Polyarticular Arthritis and Spinal Muscular Atrophy in Acid Ceramidase Deficiency
Survival of motor neuron 1–negative spinal muscular atrophy (SMA) is heterogeneous and remains a diagnostic challenge. The clinical spectrum continues to expand and ∼33 genes have been identified to date. The present report describes a 9-year-old girl with novel clinical phenotype of a patient with polyarticular arthritis followed by symptoms of SMA due to acid ceramidase deficiency. Whole exome sequencing identified compound heterozygous pathogenic mutation in the N-acylsphingosine amidohydrolase 1 gene. Functional assay with leukocyte acid ceramidase activity showed a decreased level in the proband confirming pathogenicity of the mutations. Mutations of N-acylsphingosine amidohydrolase 1 are known to separately cause Farber disease (arthritis, subcutaneous nodules, and dysphonia) or SMA with progressive myoclonic epilepsy. The present combined phenotype is novel, bringing together SMA with progressive myoclonic epilepsy and Farber disease and establishing a phenotypic spectrum. Acid ceramidase deficiency is an important consideration in patients presenting with polyarticular arthritis and motor neuron disease.
- ASAH1 —
- N-acylsphingosine amidohydrolase 1
- SMA —
- spinal muscular atrophy
- SMAPME —
- spinal muscular atrophy with progressive myoclonic epilepsy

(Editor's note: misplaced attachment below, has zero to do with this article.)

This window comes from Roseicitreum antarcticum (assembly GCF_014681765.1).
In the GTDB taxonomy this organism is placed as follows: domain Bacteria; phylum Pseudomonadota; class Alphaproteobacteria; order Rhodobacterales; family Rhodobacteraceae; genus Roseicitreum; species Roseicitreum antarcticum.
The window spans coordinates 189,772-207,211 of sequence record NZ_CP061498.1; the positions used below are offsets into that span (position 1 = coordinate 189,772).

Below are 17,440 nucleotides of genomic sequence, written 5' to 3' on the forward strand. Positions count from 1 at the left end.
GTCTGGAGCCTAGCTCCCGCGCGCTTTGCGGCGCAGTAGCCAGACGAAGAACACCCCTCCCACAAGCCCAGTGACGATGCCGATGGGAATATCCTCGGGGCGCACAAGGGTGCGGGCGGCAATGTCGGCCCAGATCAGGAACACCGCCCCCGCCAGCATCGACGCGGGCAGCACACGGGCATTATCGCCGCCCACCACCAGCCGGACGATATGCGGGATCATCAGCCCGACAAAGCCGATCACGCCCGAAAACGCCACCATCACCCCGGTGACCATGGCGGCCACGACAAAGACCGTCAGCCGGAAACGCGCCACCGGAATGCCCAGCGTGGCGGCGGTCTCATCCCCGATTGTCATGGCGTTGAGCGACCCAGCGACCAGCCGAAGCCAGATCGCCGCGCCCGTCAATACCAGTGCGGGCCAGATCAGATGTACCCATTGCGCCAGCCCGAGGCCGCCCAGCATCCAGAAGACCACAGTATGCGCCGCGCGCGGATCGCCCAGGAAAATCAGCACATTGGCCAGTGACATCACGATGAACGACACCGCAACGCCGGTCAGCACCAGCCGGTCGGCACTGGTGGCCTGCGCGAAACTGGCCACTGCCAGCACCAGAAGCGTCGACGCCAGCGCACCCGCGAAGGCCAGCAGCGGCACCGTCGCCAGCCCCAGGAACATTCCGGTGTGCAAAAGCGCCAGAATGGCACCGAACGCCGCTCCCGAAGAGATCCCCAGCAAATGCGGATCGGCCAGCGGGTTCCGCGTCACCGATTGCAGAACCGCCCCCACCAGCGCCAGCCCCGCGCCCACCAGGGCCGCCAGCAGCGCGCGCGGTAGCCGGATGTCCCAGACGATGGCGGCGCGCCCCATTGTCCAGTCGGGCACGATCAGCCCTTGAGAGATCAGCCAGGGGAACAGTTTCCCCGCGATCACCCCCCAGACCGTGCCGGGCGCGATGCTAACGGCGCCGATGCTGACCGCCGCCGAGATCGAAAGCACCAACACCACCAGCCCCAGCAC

Survival of motor neuron 1-negative spinal muscular atrophy (SMA) remains a diagnostic challenge. One of the known variants is SMA with progressive myoclonic epilepsy (SMAPME), caused by homozygous missense mutations in the N-acylsphingosine amidohydrolase 1 (ASAH1) gene1–3 and deficiency of the enzyme acid ceramidase. This is allelic with the lysosomal storage disorder Farber disease (Farber lipogranulomatosis).4
Classic Farber disease manifests within the first 2 years of life and has a unique triad of clinical manifestations that include (1) painful and progressively deformed joints (arthritis/contractures), (2) subcutaneous nodules (lipogranulomata), and (3) progressive hoarseness due to laryngeal involvement. In severe cases, pulmonary, liver, spleen, and central nervous systems may become involved, with survival less than age 2 years.5 The spectrum of phenotypes associated with Farber disease has recently expanded to include mild arthritis, subcutaneous nodules, and dysphonia, with onset in late childhood and may be misdiagnosed as juvenile idiopathic arthritis.6
In contrast, SMAPME is characterized by childhood-onset progressive muscle weakness and amyotrophy and the development of myoclonic epilepsy. Although it may be expected that Farber disease and SMAPME may have phenotypic overlap, none of the previous reports of SMAPME have had the classic features of Farber disease, nor has the natural history of patients with Farber disease surviving beyond early childhood revealed prominent lower motor neuron disease. We describe a novel phenotype in a young girl with compound heterozygous mutations in ASAH1 causing acid ceramidase deficiency, who presented with polyarticular arthritis followed by SMA.
Clinical Background and Methods